Cong Begins Stock-Taking Exercise After Rout in Polls

New Delhi
Cong Begins Stock-Taking Exercise After Rout in Polls

Congress President Sonia Gandhi today began a stock-taking exercise following the party's debacle in Assembly polls in Haryana and Mahrashtra even as a clamour for "course correction" grew within its ranks in the wake of the dip in electoral fortunes.

Haryana PCC chief Ashok Tanwar and Congress' in-charge for the state, Shakeel Ahmed, met Gandhi to brief her on the reasons for the party's poor showing which has left it with a tally of a mere 15 seats in the 90-member House.

A blame game has already begun in Congress following the election results on Sunday and its central leadership has now sought to rein in its leaders from airing their views outside party fora.

"It is better if (opinions) are discussed within the party fora. Any criticism of any Congress leader by any Congressman should not be made outside party fora," said Ahmed, who is also an AICC general secretary, when asked about the remarks by former Union minister Kumari Selja that the blame lies with outgoing Haryana chief minister Bhupinder Singh Hooda for the party's defeat in the state.

Asked whether Selja's view that too much power was given to Hooda for the elections was correct, Ahmed avoided making a direct reply, saying instead that it was "an issue for discussion. It will come up when we discuss what went wrong and who are the people responsible for it".

At the same time, Ahmed reminded that the Hooda regime is the only one in Haryana since the inception of the state in 1966 that has held power there for two consecutive terms.

Congress had won 40 of the 90 seats it contested in 2009 under Hooda's leadership. In the 2004 Assembly elections, the party had done even better, winning 67 of the 90 seats.

Party leaders, speaking on condition of anonymity, said that "over reliance" on Hooda coupled with the deep chasm within the Congress state unit had cost them as the Jat votes had got divided between INLD and Congress despite the last Jat reservation done by the previous UPA government at the Centre.

Votes of the Dalits, OBCs and other sections, including that of Punjabis, went largely to BJP, they added.

A senior party leader, who did not wish to be identified, said that the frequent attacks by Selja on Hooda as also the factor of the PCC chief not getting along with Hooda had created animosity among Dalit voters for the Hooda-led party.

The last nail in the coffin for Congress was Dera Sacha Sauda's decision to support BJP in Sirsa, they added.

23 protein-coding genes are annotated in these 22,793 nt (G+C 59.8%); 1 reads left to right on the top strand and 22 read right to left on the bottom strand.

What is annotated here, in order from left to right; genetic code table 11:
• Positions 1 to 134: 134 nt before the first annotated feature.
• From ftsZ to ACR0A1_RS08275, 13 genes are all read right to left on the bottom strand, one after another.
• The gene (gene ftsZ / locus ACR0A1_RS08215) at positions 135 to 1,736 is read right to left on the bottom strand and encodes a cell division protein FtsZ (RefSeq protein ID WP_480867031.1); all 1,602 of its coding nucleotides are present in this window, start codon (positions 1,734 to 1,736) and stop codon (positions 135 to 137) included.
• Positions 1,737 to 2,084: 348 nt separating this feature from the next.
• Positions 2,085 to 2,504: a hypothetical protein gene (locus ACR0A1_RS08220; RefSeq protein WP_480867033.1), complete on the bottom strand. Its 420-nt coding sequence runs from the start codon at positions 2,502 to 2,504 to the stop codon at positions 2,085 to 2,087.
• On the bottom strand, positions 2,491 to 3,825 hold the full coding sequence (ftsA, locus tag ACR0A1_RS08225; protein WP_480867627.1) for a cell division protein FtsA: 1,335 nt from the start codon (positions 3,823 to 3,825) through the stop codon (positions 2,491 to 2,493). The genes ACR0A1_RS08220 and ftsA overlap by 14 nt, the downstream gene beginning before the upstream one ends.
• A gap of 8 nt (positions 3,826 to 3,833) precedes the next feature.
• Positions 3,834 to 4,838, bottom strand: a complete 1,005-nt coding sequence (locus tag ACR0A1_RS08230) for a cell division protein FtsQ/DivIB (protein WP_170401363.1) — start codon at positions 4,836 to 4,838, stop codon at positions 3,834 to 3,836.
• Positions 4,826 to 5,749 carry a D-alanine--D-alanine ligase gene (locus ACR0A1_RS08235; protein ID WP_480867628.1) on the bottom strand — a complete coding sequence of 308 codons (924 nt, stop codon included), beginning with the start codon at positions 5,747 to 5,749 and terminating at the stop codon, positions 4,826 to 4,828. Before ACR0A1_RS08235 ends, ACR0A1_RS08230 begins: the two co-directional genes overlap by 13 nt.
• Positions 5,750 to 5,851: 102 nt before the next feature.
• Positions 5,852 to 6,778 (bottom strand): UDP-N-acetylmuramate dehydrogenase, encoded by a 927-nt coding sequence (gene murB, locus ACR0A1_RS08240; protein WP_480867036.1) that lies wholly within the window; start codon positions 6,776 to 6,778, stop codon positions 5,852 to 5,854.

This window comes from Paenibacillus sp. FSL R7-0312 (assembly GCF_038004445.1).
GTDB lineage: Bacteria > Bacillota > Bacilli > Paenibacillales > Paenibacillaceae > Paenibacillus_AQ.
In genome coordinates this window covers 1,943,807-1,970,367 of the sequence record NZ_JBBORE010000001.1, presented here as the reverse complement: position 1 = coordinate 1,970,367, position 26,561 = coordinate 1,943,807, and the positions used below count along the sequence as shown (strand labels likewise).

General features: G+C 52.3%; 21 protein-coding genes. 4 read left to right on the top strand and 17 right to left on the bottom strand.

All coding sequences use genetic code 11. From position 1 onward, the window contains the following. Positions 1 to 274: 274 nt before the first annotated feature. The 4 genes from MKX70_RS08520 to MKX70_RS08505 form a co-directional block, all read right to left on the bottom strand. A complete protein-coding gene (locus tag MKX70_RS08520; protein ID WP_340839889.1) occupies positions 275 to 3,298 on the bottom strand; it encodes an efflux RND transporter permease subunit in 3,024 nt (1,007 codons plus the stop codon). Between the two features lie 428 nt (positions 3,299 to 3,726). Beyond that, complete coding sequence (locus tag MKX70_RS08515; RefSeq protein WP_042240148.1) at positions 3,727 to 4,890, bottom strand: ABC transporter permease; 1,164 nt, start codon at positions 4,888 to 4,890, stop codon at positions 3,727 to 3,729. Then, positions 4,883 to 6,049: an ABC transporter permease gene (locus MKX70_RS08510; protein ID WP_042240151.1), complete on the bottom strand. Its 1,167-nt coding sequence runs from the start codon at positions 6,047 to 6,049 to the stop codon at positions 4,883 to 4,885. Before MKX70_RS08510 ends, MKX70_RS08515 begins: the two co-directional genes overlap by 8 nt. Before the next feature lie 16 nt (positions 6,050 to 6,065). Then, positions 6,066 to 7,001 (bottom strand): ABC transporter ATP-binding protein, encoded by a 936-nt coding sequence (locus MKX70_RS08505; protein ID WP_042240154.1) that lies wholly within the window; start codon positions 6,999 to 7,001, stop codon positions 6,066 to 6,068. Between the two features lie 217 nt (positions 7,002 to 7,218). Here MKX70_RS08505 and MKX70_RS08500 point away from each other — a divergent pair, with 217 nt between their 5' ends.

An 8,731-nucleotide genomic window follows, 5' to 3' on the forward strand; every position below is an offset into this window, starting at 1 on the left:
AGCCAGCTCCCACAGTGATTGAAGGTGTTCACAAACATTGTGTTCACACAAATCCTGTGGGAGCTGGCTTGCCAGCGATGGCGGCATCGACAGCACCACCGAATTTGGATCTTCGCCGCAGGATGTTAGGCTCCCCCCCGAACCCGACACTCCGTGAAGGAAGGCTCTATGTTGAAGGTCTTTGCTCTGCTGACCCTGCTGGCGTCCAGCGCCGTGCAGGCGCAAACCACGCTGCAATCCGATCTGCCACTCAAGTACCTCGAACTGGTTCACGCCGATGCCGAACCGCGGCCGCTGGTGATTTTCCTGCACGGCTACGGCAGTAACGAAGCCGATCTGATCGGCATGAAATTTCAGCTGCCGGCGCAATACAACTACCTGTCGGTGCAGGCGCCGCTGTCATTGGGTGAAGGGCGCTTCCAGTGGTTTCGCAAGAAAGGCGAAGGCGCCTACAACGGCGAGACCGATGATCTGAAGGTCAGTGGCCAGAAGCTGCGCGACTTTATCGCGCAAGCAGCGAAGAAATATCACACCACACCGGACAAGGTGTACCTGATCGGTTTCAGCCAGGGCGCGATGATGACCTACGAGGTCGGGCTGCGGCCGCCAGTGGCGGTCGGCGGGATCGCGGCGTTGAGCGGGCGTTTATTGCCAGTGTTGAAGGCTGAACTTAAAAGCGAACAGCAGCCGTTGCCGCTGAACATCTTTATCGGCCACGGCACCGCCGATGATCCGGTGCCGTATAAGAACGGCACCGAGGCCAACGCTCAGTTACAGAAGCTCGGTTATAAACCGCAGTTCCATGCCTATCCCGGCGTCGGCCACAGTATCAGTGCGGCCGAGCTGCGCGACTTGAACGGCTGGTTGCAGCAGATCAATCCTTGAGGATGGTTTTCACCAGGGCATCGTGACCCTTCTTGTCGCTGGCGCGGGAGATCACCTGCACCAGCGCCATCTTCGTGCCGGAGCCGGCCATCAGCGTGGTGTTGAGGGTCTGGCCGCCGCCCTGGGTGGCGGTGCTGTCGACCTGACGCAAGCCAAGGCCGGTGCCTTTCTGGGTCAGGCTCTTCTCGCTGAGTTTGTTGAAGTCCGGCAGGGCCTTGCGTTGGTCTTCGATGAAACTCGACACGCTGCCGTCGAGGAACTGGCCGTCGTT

The Dera had for the first time in its 24-year history announced open support for a political party for these Assembly polls.

As to Maharashtra, where BJP is set to form the government, a senior party functionary said Congress was "trapped between two choices -- reforming and reviving" in the state after the party threw up a better than expected performance there.

"The victory of BJP in Haryana is spectacular and more disappointing for us than the results in Maharasthra, where we performed a little better than our expectations.

"The victory of former Chief Minister Prithviraj Chavan in Karad despite all the adverse reports against him shows that his clean image paid off and we managed to win a good number of seats in the state despite a strong anti-incumbency wave," said the leader who was speaking on condition of anonymity.

The leader regretted that Congress had kept vacillating on the leadership issue in Maharashtra months before the Assembly polls with some talking of a replacement for Prithviraj and others pushing the name of former chief minister Ashok Chavan even as Naryan Rane kept up a constant attack on the incumbent chief minister.

"You see Rane lost and Prithviraj won despite all criticism. We also won five seats in Mumbai despite a BJP wave. So Prithviraj's clean image definitely clicked," he said.

He insisted that Congress will have to stick to people with a clean image and get out of the habit of 'one step forward, two steps back' on such issues.

Soon after the results, former Union minister Shashi Tharoor had tweeted, "Congratulations Prithviraj Chavan for proving that men of principle, integrity & English-language education can also win elections!"

Firing a salvo at the senior, Delhi-based leaders of the party, a young minister in Karnataka, Dinesh Gundu Rao, called for the "weeding out" ineffectual leaders operating from the national capital.

There are indications from the party that a reshuffle of AICC and some changes in the PCCs can be made even before the Assembly upcoming elections in Jharkhand and Jammu and Kashmir. But no final picture about the timing of such a reshuffle has emerged as yet.

Signs are that the party will continue putting up young leaders as PCC chiefs in the states, as done in Rajasthan (Sachin Pilot), Haryana (Ashok Tanwar) and Madhya Pradesh (Arun Yadav).

Even Bihar and Jharkhand have relatively younger faces as their PCC chiefs in Ashok Chowdhary and Sukhdev Bhagat.

"Internal dissension and in-house rivalry is a big curse for Congress in all states and so it was in Haryana and Maharashtra. More so in Haryana, where the leaders, although they shared the dais, did not work in coordination," the leader said.

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